Patellar resurfacing in total knee arthroplasty remains controversial. This study compared the long-term clinical outcomes of total knee arthroplasties performed with and without the patella resurfaced and is an update of a previous report. Eighty-six patients (118 knees) underwent primary total knee replacement and were randomized into two groups: those treated with and those treated without resurfacing of the patella. Outcomes included the scores according to the Knee Society clinical rating system, the scores according to a forty-one-question patellofemoral-specific patient questionnaire, patient satisfaction, global and anterior knee pain scores, radiographic findings, and complications and revisions. Fifty-seven patients (seventy-eight knees) were followed for a minimum of ten years. No significant differences were identified between the two groups in terms of the range of motion, Knee Society scores, satisfaction, global knee pain, or anterior knee pain. The overall revision rates in the original series of 118 knees were 12% in the nonresurfacing group and 9% in the resurfacing group. Seven patients (12%) in the nonresurfacing group and two patients (3%) in the resurfacing group underwent revision for a reason related to a patellofemoral problem. On the basis of these findings, we concluded that, with the type of total knee arthroplasty used in our patients, similar results may be achieved with and without patellar resurfacing.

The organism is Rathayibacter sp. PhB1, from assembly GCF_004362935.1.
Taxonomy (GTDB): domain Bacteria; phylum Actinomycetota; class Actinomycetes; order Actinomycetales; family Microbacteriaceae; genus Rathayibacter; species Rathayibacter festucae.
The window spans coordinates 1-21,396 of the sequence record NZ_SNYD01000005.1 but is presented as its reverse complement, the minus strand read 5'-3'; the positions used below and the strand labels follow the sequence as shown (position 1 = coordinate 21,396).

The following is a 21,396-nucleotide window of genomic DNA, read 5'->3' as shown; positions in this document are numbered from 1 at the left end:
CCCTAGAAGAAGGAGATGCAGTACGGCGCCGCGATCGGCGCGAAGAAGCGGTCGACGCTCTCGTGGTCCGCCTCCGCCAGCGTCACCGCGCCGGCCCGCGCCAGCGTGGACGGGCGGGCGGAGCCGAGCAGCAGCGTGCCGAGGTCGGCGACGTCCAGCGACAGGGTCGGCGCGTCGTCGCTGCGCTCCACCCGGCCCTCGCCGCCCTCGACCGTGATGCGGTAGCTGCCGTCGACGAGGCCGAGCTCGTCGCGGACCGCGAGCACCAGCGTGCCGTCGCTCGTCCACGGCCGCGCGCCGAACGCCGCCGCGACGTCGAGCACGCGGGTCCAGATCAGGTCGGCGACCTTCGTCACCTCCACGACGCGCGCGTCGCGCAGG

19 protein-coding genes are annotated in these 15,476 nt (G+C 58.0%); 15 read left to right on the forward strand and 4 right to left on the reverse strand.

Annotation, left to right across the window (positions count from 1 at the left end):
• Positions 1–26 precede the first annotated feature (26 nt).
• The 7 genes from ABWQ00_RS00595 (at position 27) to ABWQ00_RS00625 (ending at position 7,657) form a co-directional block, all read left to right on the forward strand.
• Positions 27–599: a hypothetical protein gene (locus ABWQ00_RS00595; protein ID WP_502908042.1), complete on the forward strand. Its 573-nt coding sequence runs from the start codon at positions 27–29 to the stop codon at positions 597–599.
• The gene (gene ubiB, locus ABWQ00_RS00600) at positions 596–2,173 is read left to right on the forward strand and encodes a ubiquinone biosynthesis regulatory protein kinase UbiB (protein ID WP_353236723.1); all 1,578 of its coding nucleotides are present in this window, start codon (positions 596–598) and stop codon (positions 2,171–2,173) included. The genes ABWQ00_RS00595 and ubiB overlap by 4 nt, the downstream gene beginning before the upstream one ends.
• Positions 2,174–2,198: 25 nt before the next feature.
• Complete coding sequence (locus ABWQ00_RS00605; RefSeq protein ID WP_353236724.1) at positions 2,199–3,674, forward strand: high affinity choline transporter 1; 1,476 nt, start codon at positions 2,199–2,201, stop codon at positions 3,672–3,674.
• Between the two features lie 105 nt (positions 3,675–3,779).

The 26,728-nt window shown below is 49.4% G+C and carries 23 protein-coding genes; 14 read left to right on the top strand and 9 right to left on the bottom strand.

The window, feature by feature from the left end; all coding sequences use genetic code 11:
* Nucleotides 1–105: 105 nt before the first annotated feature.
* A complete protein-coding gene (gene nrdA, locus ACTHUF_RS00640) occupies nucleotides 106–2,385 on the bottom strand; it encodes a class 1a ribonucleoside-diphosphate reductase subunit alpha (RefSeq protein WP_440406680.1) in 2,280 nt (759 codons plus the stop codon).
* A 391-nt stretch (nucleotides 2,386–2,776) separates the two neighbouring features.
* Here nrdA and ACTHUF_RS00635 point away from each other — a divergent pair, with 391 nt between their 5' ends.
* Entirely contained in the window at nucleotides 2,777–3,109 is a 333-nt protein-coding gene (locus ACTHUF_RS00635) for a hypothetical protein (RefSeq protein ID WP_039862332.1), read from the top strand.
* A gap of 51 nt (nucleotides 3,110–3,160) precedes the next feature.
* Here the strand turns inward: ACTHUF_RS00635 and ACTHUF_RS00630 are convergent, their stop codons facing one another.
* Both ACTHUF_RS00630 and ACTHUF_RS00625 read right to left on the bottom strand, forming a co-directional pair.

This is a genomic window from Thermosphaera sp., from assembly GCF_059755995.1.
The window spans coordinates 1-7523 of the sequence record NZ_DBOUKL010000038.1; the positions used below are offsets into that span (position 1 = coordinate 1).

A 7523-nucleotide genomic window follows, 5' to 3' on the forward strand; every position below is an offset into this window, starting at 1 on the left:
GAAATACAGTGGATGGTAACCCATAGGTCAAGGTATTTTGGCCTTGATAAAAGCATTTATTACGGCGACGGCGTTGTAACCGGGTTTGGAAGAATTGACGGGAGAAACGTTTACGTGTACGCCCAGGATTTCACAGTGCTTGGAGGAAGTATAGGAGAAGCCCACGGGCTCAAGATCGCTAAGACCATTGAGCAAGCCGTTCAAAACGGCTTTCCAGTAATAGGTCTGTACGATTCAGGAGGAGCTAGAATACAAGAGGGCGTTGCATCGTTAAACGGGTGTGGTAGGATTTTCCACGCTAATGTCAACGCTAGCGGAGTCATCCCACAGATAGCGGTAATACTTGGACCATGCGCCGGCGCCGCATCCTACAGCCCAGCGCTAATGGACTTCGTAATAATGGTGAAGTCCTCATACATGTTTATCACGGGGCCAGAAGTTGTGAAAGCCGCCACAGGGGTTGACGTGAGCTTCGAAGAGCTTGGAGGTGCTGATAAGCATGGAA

Level of Evidence: Therapeutic Level II. See Instructions to Authors for a complete description of levels of evidence.